You may never be able to completely prevent your identity from being stolen, but here are some steps you can take to help protect yourself from becoming a victim.

Check yourself out

It’s important to review your credit report periodically. Check to make sure that all the information contained in it is correct, and be on the lookout for any fraudulent activity.

You may get your credit report for free once a year. To do so, visit www.annualcreditreport.com.

If you need to correct any information or dispute any entries, contact the three national credit reporting agencies: Equifax, Experian, and TransUnion.

Secure your number

Your most important personal identifier is your Social Security number (SSN). Guard it carefully. Never carry your Social Security card with you unless you’ll need it. The same goes for other forms of identification (for example, health insurance cards) that display your SSN. If your state uses your SSN as your driver’s license number, request an alternate number. Don’t have your SSN preprinted on your checks, and don’t let merchants write it on your checks.

Don’t give it out over the phone unless you initiate the call to an organization you trust. Ask the three major credit reporting agencies to truncate it on your credit reports. Try to avoid listing it on employment applications; offer instead to provide it during a job interview.

Don’t leave home with it

Most of us carry our checkbooks and all of our credit cards, debit cards, and telephone cards with us all the time. That’s a bad idea; if your wallet or purse is stolen, the thief will have a treasure chest of new toys to play with.

Carry only the cards and/or checks you’ll need for any one trip. And keep a written record of all your account numbers, credit card expiration dates, and the telephone numbers of the customer service and fraud departments in a secure place–at home.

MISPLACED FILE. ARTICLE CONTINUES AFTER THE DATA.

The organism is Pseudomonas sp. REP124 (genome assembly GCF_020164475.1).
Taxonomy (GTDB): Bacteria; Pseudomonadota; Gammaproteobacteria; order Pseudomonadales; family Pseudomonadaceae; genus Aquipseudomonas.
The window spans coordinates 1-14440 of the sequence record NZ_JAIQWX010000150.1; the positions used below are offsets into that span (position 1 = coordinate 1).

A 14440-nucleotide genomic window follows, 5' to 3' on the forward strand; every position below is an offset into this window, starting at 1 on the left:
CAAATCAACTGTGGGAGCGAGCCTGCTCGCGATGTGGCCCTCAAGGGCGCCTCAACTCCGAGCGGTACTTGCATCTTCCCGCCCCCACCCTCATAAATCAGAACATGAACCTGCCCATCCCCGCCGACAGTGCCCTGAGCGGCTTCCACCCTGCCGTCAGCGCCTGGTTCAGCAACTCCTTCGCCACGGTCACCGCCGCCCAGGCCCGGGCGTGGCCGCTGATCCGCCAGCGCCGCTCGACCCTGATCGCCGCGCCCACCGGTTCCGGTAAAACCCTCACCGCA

Keep your receipts

When you make a purchase with a credit or debit card, you’re given a receipt. Don’t throw it away or leave it behind; it may contain your credit or debit card number. And don’t leave it in the shopping bag inside your car while you continue shopping; if your car is broken into and the item you bought is stolen, your identity may be as well.

Save your receipts until you can check them against your monthly credit card and bank statements, and watch your statements for purchases you didn’t make.

When you toss it, shred it

Before you throw out any financial records such as credit or debit card receipts and statements, cancelled checks, or even offers for credit you receive in the mail, shred the documents, preferably with a cross-cut shredder. If you don’t, you may find the panhandler going through your dumpster was looking for more than discarded leftovers.

Keep a low profile

The more your personal information is available to others, the more likely you are to be victimized by identity theft. While you don’t need to become a hermit in a cave, there are steps you can take to help minimize your exposure:

To stop telephone calls from national telemarketers, list your telephone number with the Federal Trade Commission’s National Do Not Call Registry by registering online at www.donotcall.gov

  • To remove your name from most national mailing and e-mailing lists, as well as most telemarketing lists register online with the Direct Marketing Association at www.dmachoice.org
  • To remove your name from marketing lists prepared by the three national consumer reporting agencies, register online at www.optoutprescreen.com
  • When given the opportunity to do so by your bank, investment firm, insurance company, and credit card companies, opt out of allowing them to share your financial information with other organizations
  • You may even want to consider having your name and address removed from the telephone book and reverse directories

Take a byte out of crime